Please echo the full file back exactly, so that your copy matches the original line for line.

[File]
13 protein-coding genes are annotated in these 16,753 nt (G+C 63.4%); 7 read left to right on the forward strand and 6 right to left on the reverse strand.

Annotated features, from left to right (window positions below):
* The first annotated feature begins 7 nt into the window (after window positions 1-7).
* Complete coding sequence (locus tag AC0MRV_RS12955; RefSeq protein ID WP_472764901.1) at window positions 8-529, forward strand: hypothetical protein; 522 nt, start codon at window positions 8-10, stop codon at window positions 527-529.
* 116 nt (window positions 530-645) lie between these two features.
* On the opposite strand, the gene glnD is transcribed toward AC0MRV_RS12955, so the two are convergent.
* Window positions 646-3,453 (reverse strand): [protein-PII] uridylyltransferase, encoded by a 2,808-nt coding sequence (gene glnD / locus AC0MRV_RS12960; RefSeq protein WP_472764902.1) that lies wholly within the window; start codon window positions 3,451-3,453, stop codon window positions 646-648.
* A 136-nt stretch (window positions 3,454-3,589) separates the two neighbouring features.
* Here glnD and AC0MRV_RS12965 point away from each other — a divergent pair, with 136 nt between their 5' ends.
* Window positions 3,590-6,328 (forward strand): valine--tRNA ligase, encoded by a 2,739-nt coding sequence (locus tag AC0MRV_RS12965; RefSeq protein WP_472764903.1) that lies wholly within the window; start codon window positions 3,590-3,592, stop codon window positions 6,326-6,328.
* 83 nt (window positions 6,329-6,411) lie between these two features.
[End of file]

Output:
13 protein-coding genes are annotated in these 16,753 nt (G+C 63.4%); 7 read left to right on the forward strand and 6 right to left on the reverse strand.

Annotated features, from left to right (window positions below):
* The first annotated feature begins 7 nt into the window (after window positions 1-7).
* Complete coding sequence (locus tag AC0MRV_RS12955; RefSeq protein ID WP_472764901.1) at window positions 8-529, forward strand: hypothetical protein; 522 nt, start codon at window positions 8-10, stop codon at window positions 527-529.
* 116 nt (window positions 530-645) lie between these two features.
* On the opposite strand, the gene glnD is transcribed toward AC0MRV_RS12955, so the two are convergent.
* Window positions 646-3,453 (reverse strand): [protein-PII] uridylyltransferase, encoded by a 2,808-nt coding sequence (gene glnD / locus AC0MRV_RS12960; RefSeq protein WP_472764902.1) that lies wholly within the window; start codon window positions 3,451-3,453, stop codon window positions 646-648.
* A 136-nt stretch (window positions 3,454-3,589) separates the two neighbouring features.
* Here glnD and AC0MRV_RS12965 point away from each other — a divergent pair, with 136 nt between their 5' ends.
* Window positions 3,590-6,328 (forward strand): valine--tRNA ligase, encoded by a 2,739-nt coding sequence (locus tag AC0MRV_RS12965; RefSeq protein WP_472764903.1) that lies wholly within the window; start codon window positions 3,590-3,592, stop codon window positions 6,326-6,328.
* 83 nt (window positions 6,329-6,411) lie between these two features.